Three years on from the March 15 terror attacks, Anjum Rahman reflects on what has, and hasn’t, changed.
Looking back to the days after the March 15 attacks, it seems our country was changed forever. There was self-reflection, an inner resolve. It seemed, for a too-brief moment in time, that we would come together to push back on the hate we had witnessed. People wondered how this could happen here, and what we might do to make sure that it never happened again.
We came out in numbers to share our collective grief, seeking support from each other and offering sympathy and solidarity to the Muslim community. I know the impacted families continue to deal with very real issues of grief, trauma and rebuilding their lives. Many people took action and put their efforts towards creating connections and understanding.
For those in the Muslim community, there was the work of supporting those in Christchurch, as well as engaging with the Royal Commission of Inquiry in the hope of seeing accountability and meaningful systemic change. All of this work was traumatic, and it was needed. There seemed the possibility of change.
A year later we thought the same during that first Covid lockdown, when the world seemed to stop and many of us had to be still. We heard the birds, the pollution lessened, we connected with our neighbours. Those in essential work kept us going, putting their health on the line in often low-paid jobs. Again, we thought things would be different after this, after we were shown the possibility of ordering our lives in a better way.
We cared that people were homeless and we housed them. We made sure people had food, we checked regularly on those who were vulnerable or alone. There was a sense that we were all part of a collective that looked out for each other.
Three years on from the terrorism in Christchurch, that promise of change hasn’t yet come to fruition. Even though there are many people working hard for it. I want to acknowledge their fierceness, their strength and courage. And also, their exhaustion and frustration, the times when it’s all too much.
We have also seen the inequities in our health and social support systems brought to light through Covid infections and deaths. We have seen the increase in online hate and widespread disinformation. With that the corresponding rise in real world harms. Our social fabric seems so fragile and easily torn.
In a world that feels chaotic, with war, rising prices, anger and hate expressed in protests across the world, our hearts seek a certainty that isn’t there. We want to go back to a world that was less than perfect for too many, but seems better than where we are now. I believe we still have at least a few years before we get back to many things, and in the meantime there are plenty of people exploiting the fear and distress to incite anger and hate.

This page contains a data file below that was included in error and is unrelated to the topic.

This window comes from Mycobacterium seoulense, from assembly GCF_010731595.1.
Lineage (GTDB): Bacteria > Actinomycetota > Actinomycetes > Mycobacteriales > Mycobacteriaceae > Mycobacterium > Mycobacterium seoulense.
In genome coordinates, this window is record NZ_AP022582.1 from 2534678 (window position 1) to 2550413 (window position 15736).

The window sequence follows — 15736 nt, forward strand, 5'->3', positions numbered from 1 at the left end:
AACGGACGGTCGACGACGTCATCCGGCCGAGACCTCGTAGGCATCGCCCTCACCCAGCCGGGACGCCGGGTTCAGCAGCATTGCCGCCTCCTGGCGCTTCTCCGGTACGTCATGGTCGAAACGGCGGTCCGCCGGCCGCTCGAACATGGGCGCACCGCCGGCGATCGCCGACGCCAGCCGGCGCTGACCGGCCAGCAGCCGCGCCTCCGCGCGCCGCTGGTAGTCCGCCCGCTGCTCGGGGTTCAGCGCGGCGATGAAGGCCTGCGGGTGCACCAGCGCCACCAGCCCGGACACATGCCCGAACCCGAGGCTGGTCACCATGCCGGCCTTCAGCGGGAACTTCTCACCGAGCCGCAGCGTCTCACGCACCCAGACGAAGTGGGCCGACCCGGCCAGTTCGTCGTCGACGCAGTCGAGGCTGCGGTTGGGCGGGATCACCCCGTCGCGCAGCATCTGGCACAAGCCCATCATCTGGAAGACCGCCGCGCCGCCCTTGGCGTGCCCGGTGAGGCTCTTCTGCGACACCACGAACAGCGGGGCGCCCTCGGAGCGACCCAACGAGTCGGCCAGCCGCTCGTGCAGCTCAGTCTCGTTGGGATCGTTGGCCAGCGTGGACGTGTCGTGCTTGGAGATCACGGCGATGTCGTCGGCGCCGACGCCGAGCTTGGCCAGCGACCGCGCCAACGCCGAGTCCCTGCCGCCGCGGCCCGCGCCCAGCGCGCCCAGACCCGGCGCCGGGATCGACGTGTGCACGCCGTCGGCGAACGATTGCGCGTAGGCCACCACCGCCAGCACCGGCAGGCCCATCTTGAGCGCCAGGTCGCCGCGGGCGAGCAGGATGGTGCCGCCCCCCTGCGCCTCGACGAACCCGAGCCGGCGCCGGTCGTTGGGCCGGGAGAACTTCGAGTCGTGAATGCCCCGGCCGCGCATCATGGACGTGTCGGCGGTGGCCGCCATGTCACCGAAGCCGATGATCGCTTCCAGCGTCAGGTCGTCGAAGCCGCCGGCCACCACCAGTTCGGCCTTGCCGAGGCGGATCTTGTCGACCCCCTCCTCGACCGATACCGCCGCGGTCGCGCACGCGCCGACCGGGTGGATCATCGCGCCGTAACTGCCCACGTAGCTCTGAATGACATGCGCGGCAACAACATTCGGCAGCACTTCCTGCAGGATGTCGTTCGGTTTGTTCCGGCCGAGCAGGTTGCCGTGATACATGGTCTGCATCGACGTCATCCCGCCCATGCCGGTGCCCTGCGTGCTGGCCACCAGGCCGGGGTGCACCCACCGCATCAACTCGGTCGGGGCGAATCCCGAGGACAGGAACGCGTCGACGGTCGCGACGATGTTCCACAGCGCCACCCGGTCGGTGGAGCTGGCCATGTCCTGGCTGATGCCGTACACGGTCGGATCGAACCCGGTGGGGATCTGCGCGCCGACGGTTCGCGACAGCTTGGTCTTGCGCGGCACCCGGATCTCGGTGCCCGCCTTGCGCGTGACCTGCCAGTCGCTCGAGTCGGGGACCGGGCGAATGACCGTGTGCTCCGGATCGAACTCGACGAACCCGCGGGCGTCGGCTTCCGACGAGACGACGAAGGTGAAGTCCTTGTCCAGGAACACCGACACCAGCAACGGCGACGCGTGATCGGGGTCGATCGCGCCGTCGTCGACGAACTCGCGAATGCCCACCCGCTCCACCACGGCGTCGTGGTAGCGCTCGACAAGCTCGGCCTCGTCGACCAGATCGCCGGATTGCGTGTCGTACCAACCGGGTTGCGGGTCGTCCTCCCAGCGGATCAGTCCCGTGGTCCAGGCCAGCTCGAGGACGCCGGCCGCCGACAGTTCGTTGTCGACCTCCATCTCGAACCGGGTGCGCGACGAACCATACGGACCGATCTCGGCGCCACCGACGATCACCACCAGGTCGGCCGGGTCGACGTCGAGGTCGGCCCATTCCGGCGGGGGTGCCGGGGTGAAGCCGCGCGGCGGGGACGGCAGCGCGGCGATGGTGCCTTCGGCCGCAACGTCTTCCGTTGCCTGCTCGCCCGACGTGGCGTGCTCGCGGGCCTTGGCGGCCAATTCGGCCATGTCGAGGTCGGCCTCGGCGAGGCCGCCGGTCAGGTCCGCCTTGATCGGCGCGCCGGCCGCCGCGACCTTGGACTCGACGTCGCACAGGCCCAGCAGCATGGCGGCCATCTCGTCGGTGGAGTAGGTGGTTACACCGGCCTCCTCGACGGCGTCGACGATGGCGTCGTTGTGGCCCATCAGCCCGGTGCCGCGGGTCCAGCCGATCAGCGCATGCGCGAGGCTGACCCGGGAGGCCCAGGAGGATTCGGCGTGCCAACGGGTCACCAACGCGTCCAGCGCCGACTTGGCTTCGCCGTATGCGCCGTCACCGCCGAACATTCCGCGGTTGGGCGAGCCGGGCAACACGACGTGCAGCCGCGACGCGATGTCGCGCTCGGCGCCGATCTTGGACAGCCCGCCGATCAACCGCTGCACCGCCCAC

This is why the recommendations of the Royal Commission are more critical now than ever, and absolutely urgent. The government has committed to implementing all of them, and there is certainly work underway on several fronts. Whether it’s work on recording hate crime by the police, legislative changes, work on a social cohesion framework, the Christchurch Call, and more. Public servants are busy.
But we need more urgency, and in many areas. I’m still disappointed with the Counter-Terrorism legislation passed last year, granting greater powers without evidence of any benefit. Hate speech legislation has been delayed, and we await a full review and overhaul of the national security system.
While the Covid response has taken priority, delivery on the Royal Commission recommendations may well have gone some way to deal with the issues we have been seeing recently with increased hostility, bullying and harassment. This is being felt in the Muslim community along with many others.
With an election coming up next year, we need to see firm commitment from all political parties to the Royal Commission recommendations. I’m sure all parties want to see our communities living without fear and in safety, able to disagree on core issues without verbal or physical violence. This requires work that is long-term and it requires the resourcing of communities who are best placed to implement solutions suiting their unique needs.
We don’t need any more empty platitudes of sorrow on this anniversary. We need firm action and strong resolve. Across the board.